SHIELDS & GIGOT
November 14, 1997
Syndicated columnist Mark Shields and Wall Street Journal columnist Paul Gigot discuss President Clinton's failure to secure "fast track", his fight to nominate Bill Lann Lee and his handling of the situation with Iraq.
PHIL PONCE: It comes from Shields & Gigot, syndicated columnist Mark Shields and Wall Street Journal columnist Paul Gigot. Welcome both of you. We just heard some Democrats talking about the status of their President. Paul, politically, how much did the yanking of fast track hurt the President's prestige.
A RealAudio version of this segment is available.
November 13, 1997
Iraq's Deputy Prime Minister Tariq Aziz defends his country's actions.
November 13, 1997
Sen. Orrin Hatch (R-UT) and Sen. Dick Durbin (D-IL) debate the staled nomination of Bill Lann Lee.
November 12, 1997
UN Ambassador Bill Richardson discusses the Security Council's vote to impose stricter sanctions on Iraq.
November 11, 1997
Four foreign policy experts debate how best to deal with Saddam Hussein.
November 10, 1997
U.S. Trade Representative Charlene Barshefsky discusses the fast track derailment.
November 10, 1997
House Minority Whip David Bonior discusses the fast track derailment.
November 10, 1997
Defense Sec. Cohen discusses the situation with Iraq.
November 7, 1997
The chief UN arms inspector discusses Saddam's latest moves.
Browse the NewsHour's coverage of the Middle East.
The United Nations
International Atomic Energy Agency
The "fast track" issue.
PAUL GIGOT, Wall Street Journal: Well, I think it did hurt him substantially, Phil. Today the President met with the President of Mexico, President Zedillo, and he met without an ambassador because the Republicans had killed that nomination, and he met without a trade policy because the Democrats had made a shambles of that. That hurts his prestige when he's in the room with another chief of state. And I think what this vote suggested, this revolt among Democrats, was that the President has changed his party about as much as he's going to and a lot less than you would expect for a President who is really the most successful Democrat at the presidential level since Franklin Delano Roosevelt.
He's changed it on welfare successfully. He's changed it on crime. He's moving to the center on a variety of issues. But I think he's changed it much less on economics. On trade and despite the support for the balanced budget, there's still a bedrock opposition of tax cuts in the Democratic Party, and there's still an inclination among a lot of Democrats, not the President, who spent an awful lot more on government. So I think whatever impact he's had among Democrats is probably done.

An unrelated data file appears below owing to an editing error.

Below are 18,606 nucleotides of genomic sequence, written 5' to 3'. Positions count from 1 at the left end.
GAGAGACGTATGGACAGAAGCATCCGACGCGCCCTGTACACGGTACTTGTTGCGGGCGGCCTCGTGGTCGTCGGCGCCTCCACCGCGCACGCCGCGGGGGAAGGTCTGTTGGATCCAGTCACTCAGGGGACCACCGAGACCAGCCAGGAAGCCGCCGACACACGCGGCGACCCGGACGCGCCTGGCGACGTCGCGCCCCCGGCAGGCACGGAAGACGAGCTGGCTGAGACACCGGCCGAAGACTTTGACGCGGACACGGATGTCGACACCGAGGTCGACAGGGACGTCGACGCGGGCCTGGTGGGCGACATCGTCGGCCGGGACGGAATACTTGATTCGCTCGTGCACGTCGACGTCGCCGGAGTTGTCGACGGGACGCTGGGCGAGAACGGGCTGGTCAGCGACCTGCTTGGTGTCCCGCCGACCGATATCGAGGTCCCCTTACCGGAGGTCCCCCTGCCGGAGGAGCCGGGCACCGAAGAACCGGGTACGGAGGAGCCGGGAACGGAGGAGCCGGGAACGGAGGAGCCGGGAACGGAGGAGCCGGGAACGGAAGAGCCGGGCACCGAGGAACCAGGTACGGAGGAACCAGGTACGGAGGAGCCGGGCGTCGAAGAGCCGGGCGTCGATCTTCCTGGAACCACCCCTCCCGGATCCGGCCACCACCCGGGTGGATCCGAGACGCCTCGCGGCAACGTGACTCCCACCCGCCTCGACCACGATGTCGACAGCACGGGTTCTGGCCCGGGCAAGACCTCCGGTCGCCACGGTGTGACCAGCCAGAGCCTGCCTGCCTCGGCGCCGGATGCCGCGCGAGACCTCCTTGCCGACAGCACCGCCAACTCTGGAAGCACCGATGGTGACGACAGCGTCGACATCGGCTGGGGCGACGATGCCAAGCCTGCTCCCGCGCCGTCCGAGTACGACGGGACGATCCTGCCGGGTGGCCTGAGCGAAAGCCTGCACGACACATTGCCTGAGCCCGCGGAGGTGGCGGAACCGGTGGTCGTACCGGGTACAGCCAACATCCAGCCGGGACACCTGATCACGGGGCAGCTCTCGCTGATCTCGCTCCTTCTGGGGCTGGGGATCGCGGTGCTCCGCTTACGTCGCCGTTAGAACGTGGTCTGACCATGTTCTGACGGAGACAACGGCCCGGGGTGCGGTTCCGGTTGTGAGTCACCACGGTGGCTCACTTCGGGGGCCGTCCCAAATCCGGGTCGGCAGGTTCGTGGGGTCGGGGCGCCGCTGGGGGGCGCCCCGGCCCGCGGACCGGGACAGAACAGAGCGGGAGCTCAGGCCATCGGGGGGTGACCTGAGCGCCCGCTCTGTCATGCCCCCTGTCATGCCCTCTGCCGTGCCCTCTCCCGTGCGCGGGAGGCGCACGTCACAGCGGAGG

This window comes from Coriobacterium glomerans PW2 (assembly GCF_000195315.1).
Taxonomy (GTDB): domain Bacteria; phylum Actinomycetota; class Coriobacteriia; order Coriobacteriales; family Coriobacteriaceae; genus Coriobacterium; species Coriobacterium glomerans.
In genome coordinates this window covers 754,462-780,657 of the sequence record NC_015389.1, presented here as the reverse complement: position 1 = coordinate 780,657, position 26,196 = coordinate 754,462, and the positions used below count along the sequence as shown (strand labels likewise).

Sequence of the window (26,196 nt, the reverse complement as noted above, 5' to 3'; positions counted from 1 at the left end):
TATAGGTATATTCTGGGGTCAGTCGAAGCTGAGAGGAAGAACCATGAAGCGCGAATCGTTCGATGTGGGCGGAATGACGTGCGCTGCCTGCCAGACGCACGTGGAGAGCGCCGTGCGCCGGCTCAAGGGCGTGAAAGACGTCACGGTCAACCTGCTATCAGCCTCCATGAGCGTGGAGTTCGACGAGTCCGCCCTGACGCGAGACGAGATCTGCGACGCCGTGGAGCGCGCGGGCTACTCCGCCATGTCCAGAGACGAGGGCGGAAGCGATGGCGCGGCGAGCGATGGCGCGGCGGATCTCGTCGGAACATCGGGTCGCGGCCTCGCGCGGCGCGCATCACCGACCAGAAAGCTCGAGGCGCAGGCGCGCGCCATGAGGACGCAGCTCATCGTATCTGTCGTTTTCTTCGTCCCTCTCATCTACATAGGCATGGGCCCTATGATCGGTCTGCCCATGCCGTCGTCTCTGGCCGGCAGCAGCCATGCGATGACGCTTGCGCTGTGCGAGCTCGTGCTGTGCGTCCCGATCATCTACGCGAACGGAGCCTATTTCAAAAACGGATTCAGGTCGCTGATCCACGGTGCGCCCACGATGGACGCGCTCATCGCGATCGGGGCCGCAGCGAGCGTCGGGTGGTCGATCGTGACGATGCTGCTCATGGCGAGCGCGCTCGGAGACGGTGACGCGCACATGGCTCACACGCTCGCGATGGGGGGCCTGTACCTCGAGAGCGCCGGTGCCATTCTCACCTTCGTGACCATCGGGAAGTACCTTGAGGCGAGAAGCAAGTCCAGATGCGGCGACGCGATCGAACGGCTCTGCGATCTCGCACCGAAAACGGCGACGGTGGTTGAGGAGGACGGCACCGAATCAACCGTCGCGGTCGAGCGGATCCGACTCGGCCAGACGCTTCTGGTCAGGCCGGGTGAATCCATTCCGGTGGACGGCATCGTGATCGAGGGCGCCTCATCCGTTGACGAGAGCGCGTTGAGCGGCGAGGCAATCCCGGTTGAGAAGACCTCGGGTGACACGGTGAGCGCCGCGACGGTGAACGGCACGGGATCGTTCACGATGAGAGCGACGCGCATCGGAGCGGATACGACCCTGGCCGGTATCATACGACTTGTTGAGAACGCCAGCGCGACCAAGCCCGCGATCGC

PHIL PONCE: Mark Shields, do you think he has achieved the status of lame duck at this point, as people were discussing earlier?
MARK SHIELDS, Syndicated Columnist: No, I don't think so at all. I think an awful lot of people have more than egg on their face from having prematurely written Bill Clinton's political obituaries. On this very broadcast on March 10, 1992, somebody named Shields said that Bill Clinton was carrying more baggage than the United Van Lines after the Gennifer Flowers and draft stories--the New Hampshire primary. He went on to win the presidency, topple George Bush. 1994 he was written off again after the Republicans swept the Congress, and he came back to win even bigger in 1996, tax increase, such esteemed precincts as the Wall Street Journal editorial page said it was--he was signing his political death warrant at that point. He came back to preside over the most bountiful economy this country has produced in more than a generation. I think there's a lot less there than meets the eye.
I think on the fast track--I think John Sweeney, of the AFL-CIO, are getting credit for a lot of work that is more deserved by Dick Morris. This is the final revenge on triangulation. In triangulation in 1995, after the President lost control of the Congress and Democrats lost control of the Congress, the President was commended by a number of conservative commentators for establishing a moral parity between the two parties, equidistant.